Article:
The public is invited to take part in vessel tours, a speaking ceremony, kids’ activities, free food and live music on board the new ferry from 10 a.m. to 4 p.m.
Suquamish Community Celebration attendees will explore the newest Olympic-class ferry and get a glimpse of the wheelhouse while enjoying complimentary food from galley food vendor Centerplate and music from the Bainbridge Island High School Band. Before boarding the new vessel, attendees will also get a rare chance to pass through WSF’s Eagle Harbor Maintenance Facility, where all state ferries go for maintenance and preservation work. At 1 p.m., guests will be invited to gather on the vessel car deck for a brief ceremony.
The Suquamish is the fourth, and last funded, Olympic-class ferry christened in January 2018 and accepted to the state fleet from ship builder Vigor on July 26. The new ferry’s name means “people of the clear salt water” in Southern Coast Salish Lushootseed language, taken from the name of the indigenous people whose traditional winter village is located on the beach in front of the Old Man House on Agate Passage in Kitsap County.
Throughout the day, members of the Suquamish Tribe will celebrate the ferry that carries the tribe’s name, including remarks by Chairman Leonard Forsman and a presentation by Suquamish Song and Dance.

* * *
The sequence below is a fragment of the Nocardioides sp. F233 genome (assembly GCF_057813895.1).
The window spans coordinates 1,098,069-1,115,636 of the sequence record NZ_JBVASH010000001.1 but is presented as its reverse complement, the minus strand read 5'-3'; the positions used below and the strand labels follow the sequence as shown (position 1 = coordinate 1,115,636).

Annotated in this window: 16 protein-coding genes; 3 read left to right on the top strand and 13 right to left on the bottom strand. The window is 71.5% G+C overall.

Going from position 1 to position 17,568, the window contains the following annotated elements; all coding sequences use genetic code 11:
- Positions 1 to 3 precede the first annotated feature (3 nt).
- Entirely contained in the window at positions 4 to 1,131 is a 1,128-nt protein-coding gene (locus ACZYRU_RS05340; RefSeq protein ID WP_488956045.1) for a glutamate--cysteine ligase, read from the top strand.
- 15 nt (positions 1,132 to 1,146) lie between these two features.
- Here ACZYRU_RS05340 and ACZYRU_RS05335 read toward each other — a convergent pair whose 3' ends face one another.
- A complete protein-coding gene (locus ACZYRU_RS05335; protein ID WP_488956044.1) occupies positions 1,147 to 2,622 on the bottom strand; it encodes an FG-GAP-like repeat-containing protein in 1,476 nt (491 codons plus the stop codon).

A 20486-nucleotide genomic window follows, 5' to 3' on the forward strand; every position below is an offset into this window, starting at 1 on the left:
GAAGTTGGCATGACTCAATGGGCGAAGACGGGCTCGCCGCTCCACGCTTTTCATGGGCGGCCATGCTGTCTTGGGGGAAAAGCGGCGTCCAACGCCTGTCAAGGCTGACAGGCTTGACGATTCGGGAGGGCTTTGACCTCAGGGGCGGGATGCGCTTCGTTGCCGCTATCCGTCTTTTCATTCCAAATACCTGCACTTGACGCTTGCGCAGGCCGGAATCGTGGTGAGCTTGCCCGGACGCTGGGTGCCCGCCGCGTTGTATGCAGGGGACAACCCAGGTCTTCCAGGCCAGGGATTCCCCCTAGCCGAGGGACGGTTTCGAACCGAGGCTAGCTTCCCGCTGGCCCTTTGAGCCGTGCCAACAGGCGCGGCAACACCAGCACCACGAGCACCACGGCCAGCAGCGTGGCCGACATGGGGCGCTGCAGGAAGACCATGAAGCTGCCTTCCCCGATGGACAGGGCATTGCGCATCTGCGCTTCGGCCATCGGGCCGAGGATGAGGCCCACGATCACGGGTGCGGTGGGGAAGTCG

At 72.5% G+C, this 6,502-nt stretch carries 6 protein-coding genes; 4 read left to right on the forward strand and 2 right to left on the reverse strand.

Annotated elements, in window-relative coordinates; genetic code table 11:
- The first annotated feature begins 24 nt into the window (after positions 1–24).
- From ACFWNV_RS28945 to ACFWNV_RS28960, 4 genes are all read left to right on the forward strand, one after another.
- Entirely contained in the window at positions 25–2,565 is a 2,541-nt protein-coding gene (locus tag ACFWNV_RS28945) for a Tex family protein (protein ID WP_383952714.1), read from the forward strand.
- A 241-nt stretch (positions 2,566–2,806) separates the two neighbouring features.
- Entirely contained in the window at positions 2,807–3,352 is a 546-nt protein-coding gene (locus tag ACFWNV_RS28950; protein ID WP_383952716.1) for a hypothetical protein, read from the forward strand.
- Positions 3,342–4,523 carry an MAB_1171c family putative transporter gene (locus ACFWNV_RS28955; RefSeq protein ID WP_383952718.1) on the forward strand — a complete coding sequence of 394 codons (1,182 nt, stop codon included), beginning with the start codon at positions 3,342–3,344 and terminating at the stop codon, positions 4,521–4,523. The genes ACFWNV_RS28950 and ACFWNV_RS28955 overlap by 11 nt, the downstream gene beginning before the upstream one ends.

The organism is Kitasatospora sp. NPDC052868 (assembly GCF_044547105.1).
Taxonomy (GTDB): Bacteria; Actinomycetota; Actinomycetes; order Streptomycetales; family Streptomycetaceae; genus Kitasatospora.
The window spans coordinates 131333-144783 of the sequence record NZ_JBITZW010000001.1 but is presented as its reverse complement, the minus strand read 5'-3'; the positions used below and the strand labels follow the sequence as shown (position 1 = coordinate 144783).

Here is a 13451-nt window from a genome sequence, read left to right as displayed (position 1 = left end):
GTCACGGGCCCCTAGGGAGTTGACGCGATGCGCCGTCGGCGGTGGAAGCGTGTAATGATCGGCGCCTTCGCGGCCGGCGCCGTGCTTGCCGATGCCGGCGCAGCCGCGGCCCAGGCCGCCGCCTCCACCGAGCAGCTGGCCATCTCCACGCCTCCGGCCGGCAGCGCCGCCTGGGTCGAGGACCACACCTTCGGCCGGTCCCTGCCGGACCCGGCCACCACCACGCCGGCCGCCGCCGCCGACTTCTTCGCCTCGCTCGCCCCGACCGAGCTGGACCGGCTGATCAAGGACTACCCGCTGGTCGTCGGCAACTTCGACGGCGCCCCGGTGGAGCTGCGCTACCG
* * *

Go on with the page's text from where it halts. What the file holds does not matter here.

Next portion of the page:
“I look forward to celebrating this important milestone with our customers, our ferry-served communities, the people who built this new ferry, and our dedicated WSF employees,” said Transportation Secretary Roger Millar. “This new ferry brings us one step closer to stabilizing our ferry fleet and ensuring reliability for our 24.5 million annual ferry customers."
With room for 144 cars and 1,500 passengers, Suquamish, like its sister vessels Chimacum, Tokitae and Samish, offers flexible seating configurations, wider stairways and vehicle lanes, and two elevators, making these Olympic Class ferries the most accessible vessels in the fleet. Suquamish meets the Environmental Protection Agency’s Tier 4 emission standards, making it the cleanest vessel in the fleet. The total construction cost was $122 million in addition to equipment provided by WSF. It will operate on the Mukilteo/Clinton route in the summer and will serve as a maintenance relief vessel in the winter, filling in when other vessels are out of service.
Event goers should wear sturdy, comfortable shoes as there may be uneven surfaces onsite. The event location is about a 10-minute walk from both the Bainbridge Island Ferry Terminal and downtown Winslow. Thanks to Kitsap Transit, attendees can catch a shuttle from the ferry terminal to get to the event. There is ample parking at and near the ferry terminal and in the downtown area. ADA parking and a pick-up/drop-off area will be available at WSF’s Eagle Harbor Maintenance Facility. Attendees are encouraged to take public transportation to the event.
This event is made possible by the generous support of our sponsors including Vigor, Maxum Petroleum, Bronswerk, Bagby Elevators, Valley Power Systems, Rolls Royce and Supergraphics.